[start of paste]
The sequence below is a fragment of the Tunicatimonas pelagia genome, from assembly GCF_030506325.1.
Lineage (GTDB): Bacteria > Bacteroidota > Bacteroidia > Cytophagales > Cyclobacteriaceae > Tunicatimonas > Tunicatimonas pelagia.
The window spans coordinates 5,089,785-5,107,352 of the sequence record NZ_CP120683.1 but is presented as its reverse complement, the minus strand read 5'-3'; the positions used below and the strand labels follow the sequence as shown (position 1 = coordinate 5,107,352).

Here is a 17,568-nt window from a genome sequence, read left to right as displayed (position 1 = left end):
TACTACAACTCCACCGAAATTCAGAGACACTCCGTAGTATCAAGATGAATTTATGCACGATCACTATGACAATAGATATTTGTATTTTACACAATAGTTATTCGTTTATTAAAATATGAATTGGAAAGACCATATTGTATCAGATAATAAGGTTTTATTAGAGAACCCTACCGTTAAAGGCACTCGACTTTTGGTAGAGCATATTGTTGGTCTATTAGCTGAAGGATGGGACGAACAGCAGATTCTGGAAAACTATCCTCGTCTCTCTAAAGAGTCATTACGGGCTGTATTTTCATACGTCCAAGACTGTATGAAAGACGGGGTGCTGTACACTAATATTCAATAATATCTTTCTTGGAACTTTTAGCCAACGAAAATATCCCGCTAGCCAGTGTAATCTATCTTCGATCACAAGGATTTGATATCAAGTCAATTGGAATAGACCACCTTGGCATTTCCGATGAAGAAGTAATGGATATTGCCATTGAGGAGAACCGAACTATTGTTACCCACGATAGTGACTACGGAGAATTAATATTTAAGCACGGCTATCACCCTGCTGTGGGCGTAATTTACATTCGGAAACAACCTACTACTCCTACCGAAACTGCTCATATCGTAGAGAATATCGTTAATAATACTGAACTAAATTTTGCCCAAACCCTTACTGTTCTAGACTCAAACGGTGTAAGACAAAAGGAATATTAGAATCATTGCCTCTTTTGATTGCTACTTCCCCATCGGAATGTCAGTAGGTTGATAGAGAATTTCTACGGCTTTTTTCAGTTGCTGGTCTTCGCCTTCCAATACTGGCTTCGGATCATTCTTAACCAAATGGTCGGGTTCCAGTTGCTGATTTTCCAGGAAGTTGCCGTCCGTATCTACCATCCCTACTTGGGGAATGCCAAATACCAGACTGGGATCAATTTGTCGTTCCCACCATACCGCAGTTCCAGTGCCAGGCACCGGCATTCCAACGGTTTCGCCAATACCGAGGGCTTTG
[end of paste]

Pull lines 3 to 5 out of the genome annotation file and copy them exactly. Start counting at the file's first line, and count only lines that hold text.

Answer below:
The window spans coordinates 5,089,785-5,107,352 of the sequence record NZ_CP120683.1 but is presented as its reverse complement, the minus strand read 5'-3'; the positions used below and the strand labels follow the sequence as shown (position 1 = coordinate 5,107,352).

Here is a 17,568-nt window from a genome sequence, read left to right as displayed (position 1 = left end):
TACTACAACTCCACCGAAATTCAGAGACACTCCGTAGTATCAAGATGAATTTATGCACGATCACTATGACAATAGATATTTGTATTTTACACAATAGTTATTCGTTTATTAAAATATGAATTGGAAAGACCATATTGTATCAGATAATAAGGTTTTATTAGAGAACCCTACCGTTAAAGGCACTCGACTTTTGGTAGAGCATATTGTTGGTCTATTAGCTGAAGGATGGGACGAACAGCAGATTCTGGAAAACTATCCTCGTCTCTCTAAAGAGTCATTACGGGCTGTATTTTCATACGTCCAAGACTGTATGAAAGACGGGGTGCTGTACACTAATATTCAATAATATCTTTCTTGGAACTTTTAGCCAACGAAAATATCCCGCTAGCCAGTGTAATCTATCTTCGATCACAAGGATTTGATATCAAGTCAATTGGAATAGACCACCTTGGCATTTCCGATGAAGAAGTAATGGATATTGCCATTGAGGAGAACCGAACTATTGTTACCCACGATAGTGACTACGGAGAATTAATATTTAAGCACGGCTATCACCCTGCTGTGGGCGTAATTTACATTCGGAAACAACCTACTACTCCTACCGAAACTGCTCATATCGTAGAGAATATCGTTAATAATACTGAACTAAATTTTGCCCAAACCCTTACTGTTCTAGACTCAAACGGTGTAAGACAAAAGGAATATTAGAATCATTGCCTCTTTTGATTGCTACTTCCCCATCGGAATGTCAGTAGGTTGATAGAGAATTTCTACGGCTTTTTTCAGTTGCTGGTCTTCGCCTTCCAATACTGGCTTCGGATCATTCTTAACCAAATGGTCGGGTTCCAGTTGCTGATTTTCCAGGAAGTTGCCGTCCGTATCTACCATCCCTACTTGGGGAATGCCAAATACCAGACTGGGATCAATTTGTCGTTCCCACCATACCGCAGTTCCAGTGCCAGGCACCGGCATTCCAACGGTTTCGCCAATACCGAGGGCTTTG